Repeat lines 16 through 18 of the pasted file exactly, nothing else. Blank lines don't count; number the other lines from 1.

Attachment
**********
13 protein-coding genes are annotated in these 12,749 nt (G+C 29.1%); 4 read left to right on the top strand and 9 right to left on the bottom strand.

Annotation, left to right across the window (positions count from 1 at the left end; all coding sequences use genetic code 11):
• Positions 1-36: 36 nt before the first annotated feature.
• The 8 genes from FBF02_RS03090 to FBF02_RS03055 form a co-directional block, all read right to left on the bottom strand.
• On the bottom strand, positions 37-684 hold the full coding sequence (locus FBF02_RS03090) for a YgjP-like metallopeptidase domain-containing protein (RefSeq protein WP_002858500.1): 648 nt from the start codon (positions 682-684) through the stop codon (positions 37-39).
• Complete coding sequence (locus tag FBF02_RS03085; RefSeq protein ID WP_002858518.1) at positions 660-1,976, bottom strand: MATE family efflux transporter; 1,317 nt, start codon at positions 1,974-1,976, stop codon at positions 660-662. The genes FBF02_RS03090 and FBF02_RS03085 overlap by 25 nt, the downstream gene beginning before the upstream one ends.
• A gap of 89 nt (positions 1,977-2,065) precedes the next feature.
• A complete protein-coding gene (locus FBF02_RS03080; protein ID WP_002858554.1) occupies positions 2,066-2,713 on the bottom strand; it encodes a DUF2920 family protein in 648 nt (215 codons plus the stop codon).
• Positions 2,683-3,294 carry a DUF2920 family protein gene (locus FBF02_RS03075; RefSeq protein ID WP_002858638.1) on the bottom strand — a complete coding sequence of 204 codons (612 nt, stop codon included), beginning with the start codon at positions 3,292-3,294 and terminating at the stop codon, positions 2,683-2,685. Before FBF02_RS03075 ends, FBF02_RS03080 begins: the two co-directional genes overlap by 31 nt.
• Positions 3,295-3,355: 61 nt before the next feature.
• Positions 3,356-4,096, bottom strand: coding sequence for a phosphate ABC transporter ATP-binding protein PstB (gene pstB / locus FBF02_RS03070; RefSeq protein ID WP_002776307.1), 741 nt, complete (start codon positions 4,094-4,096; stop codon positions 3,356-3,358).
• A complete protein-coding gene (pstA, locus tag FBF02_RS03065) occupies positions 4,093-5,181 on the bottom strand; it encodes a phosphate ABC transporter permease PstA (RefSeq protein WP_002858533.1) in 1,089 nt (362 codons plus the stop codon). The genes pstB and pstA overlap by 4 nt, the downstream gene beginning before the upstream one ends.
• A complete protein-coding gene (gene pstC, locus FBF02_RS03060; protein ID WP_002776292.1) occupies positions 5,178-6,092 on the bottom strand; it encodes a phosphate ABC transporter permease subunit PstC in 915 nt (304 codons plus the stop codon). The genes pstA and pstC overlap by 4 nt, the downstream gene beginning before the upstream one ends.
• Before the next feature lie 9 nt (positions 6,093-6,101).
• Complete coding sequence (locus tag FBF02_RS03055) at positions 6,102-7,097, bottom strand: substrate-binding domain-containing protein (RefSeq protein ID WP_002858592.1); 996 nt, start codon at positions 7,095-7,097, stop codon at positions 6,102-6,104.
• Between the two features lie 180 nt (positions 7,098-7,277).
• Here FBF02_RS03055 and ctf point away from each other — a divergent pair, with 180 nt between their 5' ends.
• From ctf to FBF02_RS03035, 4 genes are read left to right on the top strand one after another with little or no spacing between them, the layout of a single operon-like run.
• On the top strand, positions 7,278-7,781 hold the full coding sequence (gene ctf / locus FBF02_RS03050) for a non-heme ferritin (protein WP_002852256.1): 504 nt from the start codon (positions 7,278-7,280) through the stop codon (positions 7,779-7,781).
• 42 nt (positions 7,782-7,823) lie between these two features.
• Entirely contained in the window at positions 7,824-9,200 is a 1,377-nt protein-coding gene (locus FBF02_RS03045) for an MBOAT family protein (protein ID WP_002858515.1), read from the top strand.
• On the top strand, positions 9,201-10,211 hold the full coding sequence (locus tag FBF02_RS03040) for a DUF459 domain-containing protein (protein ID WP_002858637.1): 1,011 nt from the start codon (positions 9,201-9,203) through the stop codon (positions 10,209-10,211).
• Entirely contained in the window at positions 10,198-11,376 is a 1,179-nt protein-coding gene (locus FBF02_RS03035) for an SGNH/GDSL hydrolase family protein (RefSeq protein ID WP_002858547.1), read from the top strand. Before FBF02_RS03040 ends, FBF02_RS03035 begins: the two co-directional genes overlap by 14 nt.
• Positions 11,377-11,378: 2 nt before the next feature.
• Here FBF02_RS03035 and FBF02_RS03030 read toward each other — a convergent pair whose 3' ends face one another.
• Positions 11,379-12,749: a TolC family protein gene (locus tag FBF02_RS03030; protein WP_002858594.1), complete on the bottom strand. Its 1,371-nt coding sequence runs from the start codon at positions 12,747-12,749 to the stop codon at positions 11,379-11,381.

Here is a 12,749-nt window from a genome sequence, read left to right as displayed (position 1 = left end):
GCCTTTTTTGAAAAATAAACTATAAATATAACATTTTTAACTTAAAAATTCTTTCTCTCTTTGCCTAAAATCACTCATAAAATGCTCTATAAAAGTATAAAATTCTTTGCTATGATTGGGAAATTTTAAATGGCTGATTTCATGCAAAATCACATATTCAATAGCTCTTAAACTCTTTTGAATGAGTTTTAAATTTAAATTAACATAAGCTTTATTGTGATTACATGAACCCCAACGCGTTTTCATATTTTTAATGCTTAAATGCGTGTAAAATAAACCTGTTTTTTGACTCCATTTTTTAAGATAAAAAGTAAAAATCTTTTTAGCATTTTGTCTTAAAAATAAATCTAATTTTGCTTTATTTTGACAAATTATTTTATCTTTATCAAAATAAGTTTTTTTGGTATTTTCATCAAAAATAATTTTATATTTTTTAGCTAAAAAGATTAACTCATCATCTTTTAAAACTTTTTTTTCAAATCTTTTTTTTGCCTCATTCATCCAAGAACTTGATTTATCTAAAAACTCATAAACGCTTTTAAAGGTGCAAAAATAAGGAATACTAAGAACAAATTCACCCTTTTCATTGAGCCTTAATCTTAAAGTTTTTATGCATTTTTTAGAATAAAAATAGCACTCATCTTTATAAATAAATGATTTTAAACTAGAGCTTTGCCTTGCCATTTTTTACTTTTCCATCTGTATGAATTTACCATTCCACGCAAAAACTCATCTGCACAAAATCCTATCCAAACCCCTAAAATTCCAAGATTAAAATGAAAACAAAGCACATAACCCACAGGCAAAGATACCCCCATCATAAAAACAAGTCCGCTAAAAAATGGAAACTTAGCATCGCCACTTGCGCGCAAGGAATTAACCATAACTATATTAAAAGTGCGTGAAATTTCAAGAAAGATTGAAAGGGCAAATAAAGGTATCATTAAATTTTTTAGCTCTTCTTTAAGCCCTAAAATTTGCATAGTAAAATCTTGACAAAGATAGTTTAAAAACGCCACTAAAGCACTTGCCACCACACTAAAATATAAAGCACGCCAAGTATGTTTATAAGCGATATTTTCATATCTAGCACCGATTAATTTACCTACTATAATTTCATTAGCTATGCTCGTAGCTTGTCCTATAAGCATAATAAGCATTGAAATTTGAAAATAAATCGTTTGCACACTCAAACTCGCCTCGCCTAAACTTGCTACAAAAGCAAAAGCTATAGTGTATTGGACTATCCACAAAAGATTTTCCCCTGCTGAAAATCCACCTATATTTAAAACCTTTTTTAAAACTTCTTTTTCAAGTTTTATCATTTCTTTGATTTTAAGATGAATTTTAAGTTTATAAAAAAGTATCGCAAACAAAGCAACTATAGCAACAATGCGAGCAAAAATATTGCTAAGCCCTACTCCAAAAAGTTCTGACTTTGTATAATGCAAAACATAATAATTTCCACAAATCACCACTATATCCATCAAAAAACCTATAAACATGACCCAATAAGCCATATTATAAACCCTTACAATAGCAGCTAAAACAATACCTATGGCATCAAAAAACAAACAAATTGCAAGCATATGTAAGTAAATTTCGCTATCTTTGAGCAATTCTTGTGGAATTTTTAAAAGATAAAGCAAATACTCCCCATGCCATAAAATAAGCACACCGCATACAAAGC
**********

• Between the two features lie 180 nt (positions 7,098-7,277).
• Here FBF02_RS03055 and ctf point away from each other — a divergent pair, with 180 nt between their 5' ends.
• From ctf to FBF02_RS03035, 4 genes are read left to right on the top strand one after another with little or no spacing between them, the layout of a single operon-like run.